The build-up to the 2022 Fifa World Cup qualifiers between Ghana and Nigeria, on 25 and 29 March respectively, has been typical of clashes between the two teams: lots of banter and assertions of superiority by everyone.
The African continent can lay claim to some of the most colourful football rivalries, but few match the history and intensity of Ghana versus Nigeria, at least at international level. So after the fixture, when one of them will be celebrating their place in Qatar, the other will be cowering under the weight of trolls in a West African derby given a significant new dimension by social media.
“There is no hiding place in this fixture,” said ex-Ghana international Nii Odartey Lamptey, who played in the 1992 semifinal against Nigeria. “You want to win. You want the bragging rights so badly.”
The intensity of the build-up is such that Sulley Muntari, the former Inter and AC Milan midfielder, said he wished Ghana had not drawn Nigeria. Ex-Ghana midfielder Laryea Kingston called the clash “very, very big”. “Even regular friendly games are massive, but this is huge beyond what words can describe because of the World Cup place. When I look at the build-up, it’s been fantastic,” Kingston added.
Neither of these giants of African football will want to miss out on the World Cup. Ghana is desperate for a return to the stage after missing the 2018 edition. They also need to compensate for a disastrous outing at the Africa Cup of Nations (Afcon), where their defeat to Comoros sealed their worst showing since 1984.
The ramifications have been huge. Head coach Milovan Rajevac is gone and with him a significant number of the players at the heart of that miserable Afcon showing. Rajevac’s return to Ghana had been primarily with the World Cup in mind – an attempt to wind back the clock to 2010 when he masterminded an amazing run to the quarterfinals in South Africa.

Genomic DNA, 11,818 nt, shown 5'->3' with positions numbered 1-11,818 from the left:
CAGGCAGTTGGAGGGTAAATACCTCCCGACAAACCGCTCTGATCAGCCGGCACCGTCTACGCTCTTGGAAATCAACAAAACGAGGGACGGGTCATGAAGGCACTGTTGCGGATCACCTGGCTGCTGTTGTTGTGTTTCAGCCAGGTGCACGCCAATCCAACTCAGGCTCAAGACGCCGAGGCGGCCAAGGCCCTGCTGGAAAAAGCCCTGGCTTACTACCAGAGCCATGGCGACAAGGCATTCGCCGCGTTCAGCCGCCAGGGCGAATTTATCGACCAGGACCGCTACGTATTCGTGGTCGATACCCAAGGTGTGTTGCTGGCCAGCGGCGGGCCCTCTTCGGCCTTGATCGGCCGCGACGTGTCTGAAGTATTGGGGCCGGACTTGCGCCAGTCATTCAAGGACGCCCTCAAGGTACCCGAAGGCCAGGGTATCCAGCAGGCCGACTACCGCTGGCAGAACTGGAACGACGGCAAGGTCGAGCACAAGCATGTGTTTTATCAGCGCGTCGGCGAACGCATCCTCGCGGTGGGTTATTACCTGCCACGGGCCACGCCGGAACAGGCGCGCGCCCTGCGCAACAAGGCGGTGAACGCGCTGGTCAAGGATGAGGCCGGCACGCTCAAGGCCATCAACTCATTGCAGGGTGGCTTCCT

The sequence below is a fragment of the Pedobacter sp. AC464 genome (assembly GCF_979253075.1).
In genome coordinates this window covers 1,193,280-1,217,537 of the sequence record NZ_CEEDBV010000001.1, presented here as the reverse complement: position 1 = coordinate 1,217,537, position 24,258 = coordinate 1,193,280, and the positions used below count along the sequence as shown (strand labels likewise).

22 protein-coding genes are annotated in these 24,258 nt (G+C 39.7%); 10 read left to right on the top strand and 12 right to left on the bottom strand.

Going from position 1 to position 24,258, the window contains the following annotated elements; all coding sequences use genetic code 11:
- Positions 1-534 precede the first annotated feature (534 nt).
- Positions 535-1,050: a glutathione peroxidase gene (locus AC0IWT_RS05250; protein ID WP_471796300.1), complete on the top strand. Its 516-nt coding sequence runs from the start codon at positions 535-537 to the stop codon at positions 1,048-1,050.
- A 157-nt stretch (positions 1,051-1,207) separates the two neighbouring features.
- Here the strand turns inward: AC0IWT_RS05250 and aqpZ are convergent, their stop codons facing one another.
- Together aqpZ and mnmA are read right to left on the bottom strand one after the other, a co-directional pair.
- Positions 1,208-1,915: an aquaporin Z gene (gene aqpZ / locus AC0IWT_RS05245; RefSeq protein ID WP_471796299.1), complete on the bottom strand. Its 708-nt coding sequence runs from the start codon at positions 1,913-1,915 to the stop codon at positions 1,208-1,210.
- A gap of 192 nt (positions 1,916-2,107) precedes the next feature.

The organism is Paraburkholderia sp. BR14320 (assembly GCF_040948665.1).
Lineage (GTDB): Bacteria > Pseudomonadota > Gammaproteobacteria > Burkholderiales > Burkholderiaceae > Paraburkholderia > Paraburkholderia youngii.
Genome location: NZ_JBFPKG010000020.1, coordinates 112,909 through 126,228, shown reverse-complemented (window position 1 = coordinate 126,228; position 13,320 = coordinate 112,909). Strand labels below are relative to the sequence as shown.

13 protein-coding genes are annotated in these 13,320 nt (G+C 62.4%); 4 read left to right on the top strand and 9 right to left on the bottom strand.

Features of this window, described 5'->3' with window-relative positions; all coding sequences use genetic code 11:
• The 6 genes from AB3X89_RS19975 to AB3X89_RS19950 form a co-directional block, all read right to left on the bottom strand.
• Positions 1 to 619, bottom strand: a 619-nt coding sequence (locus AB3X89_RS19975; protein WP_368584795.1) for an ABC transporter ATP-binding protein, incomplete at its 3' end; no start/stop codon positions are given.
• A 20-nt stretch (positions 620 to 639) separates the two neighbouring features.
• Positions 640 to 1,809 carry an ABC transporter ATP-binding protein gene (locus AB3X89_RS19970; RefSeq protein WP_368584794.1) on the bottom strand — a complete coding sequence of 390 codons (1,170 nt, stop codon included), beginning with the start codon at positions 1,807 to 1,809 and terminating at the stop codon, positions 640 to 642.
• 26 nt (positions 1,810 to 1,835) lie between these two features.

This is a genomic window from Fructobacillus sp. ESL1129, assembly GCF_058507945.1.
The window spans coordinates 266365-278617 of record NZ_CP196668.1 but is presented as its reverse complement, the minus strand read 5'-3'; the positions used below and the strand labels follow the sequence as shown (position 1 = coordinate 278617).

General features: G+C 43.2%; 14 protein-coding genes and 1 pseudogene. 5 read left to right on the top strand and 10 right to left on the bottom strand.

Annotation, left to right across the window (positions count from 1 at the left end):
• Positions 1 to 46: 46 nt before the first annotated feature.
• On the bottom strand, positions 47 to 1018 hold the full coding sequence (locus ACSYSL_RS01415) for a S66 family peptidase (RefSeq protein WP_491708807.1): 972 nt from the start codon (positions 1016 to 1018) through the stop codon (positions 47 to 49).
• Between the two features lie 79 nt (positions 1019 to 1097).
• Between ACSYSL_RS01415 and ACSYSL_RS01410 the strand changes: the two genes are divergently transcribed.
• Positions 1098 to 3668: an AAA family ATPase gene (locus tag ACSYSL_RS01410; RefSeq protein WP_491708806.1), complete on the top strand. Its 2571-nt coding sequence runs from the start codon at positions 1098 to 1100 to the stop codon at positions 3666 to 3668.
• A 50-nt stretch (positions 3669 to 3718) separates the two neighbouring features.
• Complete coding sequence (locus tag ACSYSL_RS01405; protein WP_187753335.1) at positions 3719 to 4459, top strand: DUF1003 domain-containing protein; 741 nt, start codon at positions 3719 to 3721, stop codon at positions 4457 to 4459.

Now the job of ensuring a similar performance rests with former international Otto Addo as interim head coach and ex-Brighton boss Chris Hughton as technical director, but it is understood by all insiders in Ghana football that the latter is the main boss.
The technical direction of the Black Stars remains a curious issue. The Ghana Football Association (GFA) employs a technical director, but it found it necessary to hire one just for the Black Stars. What happens after the two qualifiers against Nigeria remains unresolved.
A possible lifebuoy
For now, all attention is on the two defining games, which some say could paper over the many cracks that have become apparent in Ghana football over the past few years should the Black Stars book a ticket to Qatar. “We all expect Ghana to qualify for the World Cup, but it won’t be easy,” Addo said. “But we are Ghana and we have what it takes to come out victorious.”
Addo’s optimism is in sharp contrast to the almost dark mood that preceded the final week before the first play-off. Former Ghana captain Asamoah Gyan called the exclusion of one player, Anderlecht midfielder Majeed Ashimeru, “nonsense” in a social media post. He later apologised.
Prior to that, conversations in the media in Ghana had been dominated by why the GFA had not named an official squad for the match, doing so finally only four days before it’s taking place. Then they turned to the GFA’s attempt to have the coaches address the nation through an app, for a fee.